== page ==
At first, it's confusing. Isn't Owen Wilson a silly, have-it-all comedian who can do no wrong when he saddles up to Ben Stiller or Vince Vaughn? He's the king of turn-of-the-century comedy, laughing all the way to the bank. Surely somebody so funny and successful can't have such a sad streak in him? Keep in mind, this wasn't a drug induced suicide or accident like Belushi or Farley, this is supposedly a cut my wrists and kiss the sad cruel world goodbye kind of ending. Hard to believe Wilson could do this to himself, wasn't he happy?
Let's not forget, Wilson helped write the story in which his brother, Luke, shaved his head and slit his wrists. Let's also not forget that Wilson has twice played a character that crashed his car at high speeds because of self-loathing, once in "Tenenbaums" and now in "Darjeeling." Let's not forget that Wilson penned "Rushmore" and "Bottle Rocket," where the main character is desperate for societal approval, scraping for some sort of validation from somebody. Is it really so unfair to think that Wilson may have felt similar pressure in his own life. Many A-list celebrities do. Is it dark? As Luke Wilson says in "Tenenbaums," "Of course it's dark, it's a suicide..."
That line is funny in the context of the movie. In fact, all of these characters Wilson has portrayed are ironic and funny, just like him.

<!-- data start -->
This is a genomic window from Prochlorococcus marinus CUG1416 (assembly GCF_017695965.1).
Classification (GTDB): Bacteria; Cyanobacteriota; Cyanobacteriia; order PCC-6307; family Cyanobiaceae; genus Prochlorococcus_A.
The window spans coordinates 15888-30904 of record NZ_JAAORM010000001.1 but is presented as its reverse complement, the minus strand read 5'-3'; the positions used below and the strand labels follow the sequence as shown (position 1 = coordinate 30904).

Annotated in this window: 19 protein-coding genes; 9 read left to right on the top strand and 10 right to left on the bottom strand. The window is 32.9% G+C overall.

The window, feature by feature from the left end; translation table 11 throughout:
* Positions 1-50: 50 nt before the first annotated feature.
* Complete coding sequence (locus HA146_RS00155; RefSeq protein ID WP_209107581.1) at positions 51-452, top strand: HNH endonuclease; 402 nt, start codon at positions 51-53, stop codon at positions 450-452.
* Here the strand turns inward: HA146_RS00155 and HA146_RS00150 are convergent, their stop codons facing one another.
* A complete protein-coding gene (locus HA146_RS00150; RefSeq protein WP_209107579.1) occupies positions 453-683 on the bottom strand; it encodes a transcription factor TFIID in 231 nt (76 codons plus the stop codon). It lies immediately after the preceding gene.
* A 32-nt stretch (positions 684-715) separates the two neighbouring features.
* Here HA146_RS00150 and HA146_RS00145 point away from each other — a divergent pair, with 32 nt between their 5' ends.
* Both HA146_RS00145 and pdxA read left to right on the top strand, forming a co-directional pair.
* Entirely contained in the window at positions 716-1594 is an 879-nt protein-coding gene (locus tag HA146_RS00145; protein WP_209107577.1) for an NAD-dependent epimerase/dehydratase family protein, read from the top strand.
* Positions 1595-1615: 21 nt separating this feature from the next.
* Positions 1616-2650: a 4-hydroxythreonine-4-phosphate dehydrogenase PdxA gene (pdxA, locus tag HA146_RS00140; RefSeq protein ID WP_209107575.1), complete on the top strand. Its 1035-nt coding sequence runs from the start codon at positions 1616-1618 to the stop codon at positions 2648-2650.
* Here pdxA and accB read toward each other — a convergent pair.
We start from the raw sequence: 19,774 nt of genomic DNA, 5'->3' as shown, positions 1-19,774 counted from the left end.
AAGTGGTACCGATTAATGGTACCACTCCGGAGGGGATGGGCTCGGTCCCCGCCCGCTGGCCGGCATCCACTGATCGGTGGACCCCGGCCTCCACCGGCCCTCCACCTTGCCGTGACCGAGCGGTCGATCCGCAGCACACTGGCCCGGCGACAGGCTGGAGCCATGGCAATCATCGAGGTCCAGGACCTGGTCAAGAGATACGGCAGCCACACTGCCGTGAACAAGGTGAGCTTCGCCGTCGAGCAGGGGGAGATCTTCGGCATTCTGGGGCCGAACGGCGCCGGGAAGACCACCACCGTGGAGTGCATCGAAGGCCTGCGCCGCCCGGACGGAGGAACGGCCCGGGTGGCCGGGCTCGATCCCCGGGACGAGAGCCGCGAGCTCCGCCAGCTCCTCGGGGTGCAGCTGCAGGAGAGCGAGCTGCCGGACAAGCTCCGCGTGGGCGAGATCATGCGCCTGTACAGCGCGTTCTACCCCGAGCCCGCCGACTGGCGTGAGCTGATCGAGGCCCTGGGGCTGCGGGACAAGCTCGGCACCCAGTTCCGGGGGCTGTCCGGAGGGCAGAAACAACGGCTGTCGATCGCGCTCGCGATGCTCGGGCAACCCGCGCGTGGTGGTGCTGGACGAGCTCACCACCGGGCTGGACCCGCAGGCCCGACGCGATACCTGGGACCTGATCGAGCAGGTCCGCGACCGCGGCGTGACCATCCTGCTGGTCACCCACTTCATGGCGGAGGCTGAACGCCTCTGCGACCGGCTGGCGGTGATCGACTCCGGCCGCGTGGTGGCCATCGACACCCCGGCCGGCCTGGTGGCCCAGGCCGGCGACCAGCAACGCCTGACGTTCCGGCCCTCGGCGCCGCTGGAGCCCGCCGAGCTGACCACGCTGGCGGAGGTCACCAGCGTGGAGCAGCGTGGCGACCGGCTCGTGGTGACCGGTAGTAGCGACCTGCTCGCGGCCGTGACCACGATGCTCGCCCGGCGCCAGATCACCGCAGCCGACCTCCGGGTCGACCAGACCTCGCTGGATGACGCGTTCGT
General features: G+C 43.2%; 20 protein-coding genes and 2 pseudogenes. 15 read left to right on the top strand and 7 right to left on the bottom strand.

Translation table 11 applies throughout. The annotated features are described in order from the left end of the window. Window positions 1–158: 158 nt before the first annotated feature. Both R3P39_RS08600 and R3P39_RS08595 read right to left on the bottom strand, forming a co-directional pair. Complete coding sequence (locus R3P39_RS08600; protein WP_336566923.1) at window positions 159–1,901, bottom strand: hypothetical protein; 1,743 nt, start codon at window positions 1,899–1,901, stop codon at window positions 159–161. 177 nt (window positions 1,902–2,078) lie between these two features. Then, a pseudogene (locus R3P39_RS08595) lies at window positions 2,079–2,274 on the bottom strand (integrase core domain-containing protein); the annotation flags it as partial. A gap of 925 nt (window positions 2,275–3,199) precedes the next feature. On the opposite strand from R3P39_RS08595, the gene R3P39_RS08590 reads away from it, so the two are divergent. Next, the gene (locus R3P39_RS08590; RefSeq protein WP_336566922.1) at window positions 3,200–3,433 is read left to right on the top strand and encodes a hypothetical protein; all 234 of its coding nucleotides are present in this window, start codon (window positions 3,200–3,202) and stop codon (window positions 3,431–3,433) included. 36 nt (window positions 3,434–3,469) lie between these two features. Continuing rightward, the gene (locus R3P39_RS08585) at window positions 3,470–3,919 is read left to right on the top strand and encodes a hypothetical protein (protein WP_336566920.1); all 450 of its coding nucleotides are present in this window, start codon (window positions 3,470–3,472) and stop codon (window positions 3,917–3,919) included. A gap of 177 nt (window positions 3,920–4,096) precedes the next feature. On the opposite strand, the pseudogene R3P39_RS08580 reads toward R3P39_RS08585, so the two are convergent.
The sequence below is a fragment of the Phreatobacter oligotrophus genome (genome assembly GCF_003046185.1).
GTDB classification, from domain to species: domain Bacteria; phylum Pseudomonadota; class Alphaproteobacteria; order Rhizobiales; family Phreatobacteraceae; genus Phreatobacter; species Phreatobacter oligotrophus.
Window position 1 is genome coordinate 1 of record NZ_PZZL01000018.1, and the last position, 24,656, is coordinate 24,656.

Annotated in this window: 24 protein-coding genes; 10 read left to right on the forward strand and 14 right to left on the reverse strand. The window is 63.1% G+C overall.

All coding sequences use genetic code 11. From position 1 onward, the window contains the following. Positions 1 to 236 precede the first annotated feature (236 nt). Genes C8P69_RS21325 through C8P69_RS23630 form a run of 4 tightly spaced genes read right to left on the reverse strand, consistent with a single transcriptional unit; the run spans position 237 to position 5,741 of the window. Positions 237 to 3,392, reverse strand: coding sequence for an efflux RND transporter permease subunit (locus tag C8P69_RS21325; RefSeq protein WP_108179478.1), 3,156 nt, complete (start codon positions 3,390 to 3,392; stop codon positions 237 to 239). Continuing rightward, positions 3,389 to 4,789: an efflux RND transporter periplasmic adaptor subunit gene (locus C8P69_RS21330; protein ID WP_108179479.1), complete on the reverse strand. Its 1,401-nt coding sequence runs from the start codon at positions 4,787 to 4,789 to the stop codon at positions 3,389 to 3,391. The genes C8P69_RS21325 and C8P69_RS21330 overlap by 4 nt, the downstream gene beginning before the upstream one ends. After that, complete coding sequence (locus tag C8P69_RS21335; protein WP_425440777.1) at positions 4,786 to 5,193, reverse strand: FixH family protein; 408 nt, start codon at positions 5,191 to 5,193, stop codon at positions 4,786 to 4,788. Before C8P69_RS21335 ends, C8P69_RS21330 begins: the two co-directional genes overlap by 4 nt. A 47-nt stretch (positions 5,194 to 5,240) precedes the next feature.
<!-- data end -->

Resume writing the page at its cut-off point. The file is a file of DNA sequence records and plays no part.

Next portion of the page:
It's Anderson-Wilson all over. The funny man is trapped in his own sadness. Owen has accomplished something that his character in "Tenenbaums" never could, a welcome into the Tenenbaum family. He is one of them now. Rock bottom. Sad. Surrounded by death.
The question is how will he respond? There are two sides to being a Tenenbaum - the tragic and comedic. It's what makes them tick. It's what makes Anderson a genius, and therefore, Owen Wilson one too. So if he were writing his own script with Wes Anderson, the key would be for Wilson to dust himself off and laugh it off. Anderson, when promoting "Darjeeling Limited" a week after the incident, was quoted as saying "(Owen) is making us laugh a lot." Perhaps then, there is hope. Like a line Owen helped scribe in "Royal Tenenbaums," "He didn't look that bad for a suicide... attempted anyway."
Will Owen Wilson keep on laughing until he's back on track? If the Anderson universe is any indication, he will or somebody else will in his stead. That's always the way. The movie continues, and after the dark there is light. In the case of "Bottle Rocket," there is time off for good behavior. In "Rushmore," there is recognition. In "The Royal Tenenbaums," there's a snappy tombstone. In "The Life Aquaitic," there's a glowing leopard shark. Or in the case of "The Darjeeling Limited," there's the love of his family. The real-life Owen Wilson will need a little of it all to help him rebound. The good news is there is always hope when you're a Tenenbaum, and there's always a chance for a new beginning. And, of course, there's always a pretty solid soundtrack.
Story by James Fagan
Starpulse.com contributing writer
Sources: People.com, IMDb.com